Not Enough Time in Buenos Aires
January 31, 2014 | By Mitch & Jewels |
We only had a couple of days in Buenos Aires, which has barely been enough to give us a flavor of the city, but just enough to know that we need to go back.
Between Antarctica and Salta, we spent about two days in Buenos Aires (or BA, as it’s often called among travelers) with both sets of parents, and then after Salta, we had a bit less than a day there. Sadly, we never got to check out the nightlife or see the tango scene, and barely got to walk around most of the neighborhoods. There is definitely a trip back in our future!
The two days in BA between our Antarctica and Salta trips, we stayed at the Mine Hotel, a really great and modern-style small hotel in the Palermo Soho area. It is super cute and quite lovely. We first flew into BA with Mitch’s parents, Amy and Michael, and when we got to the hotel, Jewels’s Mom Karen bounded out of her room with her arms wide open, with her boyfriend Rich right on her heels. Having time with both sets of parents was really nice, and we were extra glad that they got to spend some time together.
We also had the very special treat of being shown around by a local couple, Horacio and Roxana. When Horacio was in high school, he came to the US and stayed with Rich’s family on a homestay, and to this day, Rich refers to Horacio as his “homestay brother.” Horacio and Roxana are beyond incredible – above-and-beyond warm, welcoming, and giving.
Our first night there, the 8 of us (the two of us, Amy & Michael, Mom & Rich, Horacio & Roxana) went for dinner to an Italian place that our hotel recommended which had some of the best burata imaginable. As usual, when we sat down to dinner at maybe 9pm, it was empty, but the restaurant was full by the time we left.
The Tigre Delta
The next day, the whole lot of us spent the day in the Tigre Delta, which was exceptional. Horacio has a small speedboat and one of their (adult) kids has a yacht, so we spent the day between the two boats cruising around, having a lovely picnic lunch (they are super sweet hosts!) and the boys even water skied.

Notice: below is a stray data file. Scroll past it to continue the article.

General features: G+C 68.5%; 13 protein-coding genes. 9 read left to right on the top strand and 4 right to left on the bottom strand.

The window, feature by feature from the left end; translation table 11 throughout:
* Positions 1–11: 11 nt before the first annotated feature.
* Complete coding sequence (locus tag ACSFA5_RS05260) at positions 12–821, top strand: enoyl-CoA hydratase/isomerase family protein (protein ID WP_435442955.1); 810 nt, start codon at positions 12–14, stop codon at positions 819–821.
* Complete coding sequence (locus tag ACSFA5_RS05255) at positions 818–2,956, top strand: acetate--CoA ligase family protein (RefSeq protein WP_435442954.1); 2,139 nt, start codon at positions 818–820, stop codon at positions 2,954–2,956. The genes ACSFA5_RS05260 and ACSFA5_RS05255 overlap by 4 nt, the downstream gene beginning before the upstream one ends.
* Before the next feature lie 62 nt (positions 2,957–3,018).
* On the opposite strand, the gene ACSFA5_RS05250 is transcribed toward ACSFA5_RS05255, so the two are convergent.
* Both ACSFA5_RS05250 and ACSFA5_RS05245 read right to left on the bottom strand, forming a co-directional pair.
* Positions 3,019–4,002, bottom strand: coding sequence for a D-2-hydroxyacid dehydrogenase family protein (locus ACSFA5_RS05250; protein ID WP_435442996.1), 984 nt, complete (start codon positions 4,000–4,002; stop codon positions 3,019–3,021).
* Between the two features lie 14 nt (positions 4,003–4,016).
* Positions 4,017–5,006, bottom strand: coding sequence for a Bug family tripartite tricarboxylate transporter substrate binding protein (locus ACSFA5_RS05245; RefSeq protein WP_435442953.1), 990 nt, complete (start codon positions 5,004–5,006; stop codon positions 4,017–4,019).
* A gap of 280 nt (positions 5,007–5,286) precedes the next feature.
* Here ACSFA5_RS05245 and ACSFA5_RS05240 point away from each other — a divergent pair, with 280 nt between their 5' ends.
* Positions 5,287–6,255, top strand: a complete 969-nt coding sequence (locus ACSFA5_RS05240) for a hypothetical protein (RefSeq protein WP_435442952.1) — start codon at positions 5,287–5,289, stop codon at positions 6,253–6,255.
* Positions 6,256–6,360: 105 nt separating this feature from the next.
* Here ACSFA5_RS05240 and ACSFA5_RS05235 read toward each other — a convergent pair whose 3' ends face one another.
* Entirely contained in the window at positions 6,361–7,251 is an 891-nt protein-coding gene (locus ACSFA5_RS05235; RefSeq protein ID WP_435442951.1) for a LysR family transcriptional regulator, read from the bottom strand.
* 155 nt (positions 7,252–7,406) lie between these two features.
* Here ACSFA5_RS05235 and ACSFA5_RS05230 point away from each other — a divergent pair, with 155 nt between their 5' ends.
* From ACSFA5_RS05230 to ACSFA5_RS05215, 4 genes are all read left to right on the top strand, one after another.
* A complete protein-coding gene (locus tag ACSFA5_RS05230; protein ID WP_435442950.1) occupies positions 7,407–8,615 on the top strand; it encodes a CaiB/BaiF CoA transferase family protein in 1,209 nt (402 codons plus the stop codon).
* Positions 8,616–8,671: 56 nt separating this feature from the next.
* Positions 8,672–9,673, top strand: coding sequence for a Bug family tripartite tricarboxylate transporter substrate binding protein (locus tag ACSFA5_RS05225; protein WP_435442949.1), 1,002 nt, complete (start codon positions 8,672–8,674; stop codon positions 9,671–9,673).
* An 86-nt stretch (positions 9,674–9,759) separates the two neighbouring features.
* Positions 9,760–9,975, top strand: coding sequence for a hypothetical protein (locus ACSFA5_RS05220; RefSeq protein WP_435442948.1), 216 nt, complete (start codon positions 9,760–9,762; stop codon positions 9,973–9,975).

The delta is super beautiful. Getting there, we drove (in cars) through haughty Florida-esque houses, then drove the speedboat (super fun!) through various channels and such, until we got to the marina where their son keeps his yacht, at which point we tied the boats together for a fun flotilla. Lining the edges of the riverways and channels is super lush and full vegetation with water-covering plants, grasses, shrubs, and trees. The water is brown and murky from the natural sediments, but fairly calm. We saw a few pretty birds and drifted around a bit, including a refreshing swim (some of us with life vests).
Then we went to a beautiful spot where tons of boats were hanging out and we could see the city of Buenos Aires off in the distance. From there, the boys (with me as paparazzi) went on a speed-boat-water-ski expedition. We stayed there until sunset, which was really pretty and the clouds were magnificent, and then we watched the full moon rise into the sky. How interesting to realize that our last full moon was in the Atacama desert!
It was extra fun because, while Horacio’s English is excellent, Roxanna’s is a bit rusty – so she and I spent a long time talking in Spanish and/or with me translating for the other folks. She is a fascinating woman – reiki loving with a strong Catholic background, who is a poet and teaches literature to adults in a type of Catholic charity school. All this, and she is beautiful, incredibly warm and gracious, and has raised a whole army of a family. Now I just wish my Spanish were better so we could chat more!
A Day Around Town
The following day, we left the hotel around noon after spending the morning dealing with email and logistical issues at home. Us plus both sets of parentals took a longish walk through Buenos Aires. The heat was fairly oppressive, but we were happy to be moving our muscles. We went to an adorable Bavarian inspired coffeeshop for lunch called Gretha in the Recoleta, and saw a bunch of pretty statues and buildings.
Everyone told us the cemetery in Buenos Aires was a must-see, and we quite agree – it was fascinating. The mausoleum next to Eva Peron is for sale (location, location, location!), the buildings and mausoleums are crazy decadent with all sorts of doors, grates, stonework, gargoyles, steeples, etc. But, in true decadent fashion, much of it is crumbling, falling or fallen apart, etc. Taken all together, it is an interesting symbol of the evolution of wealth and physical property.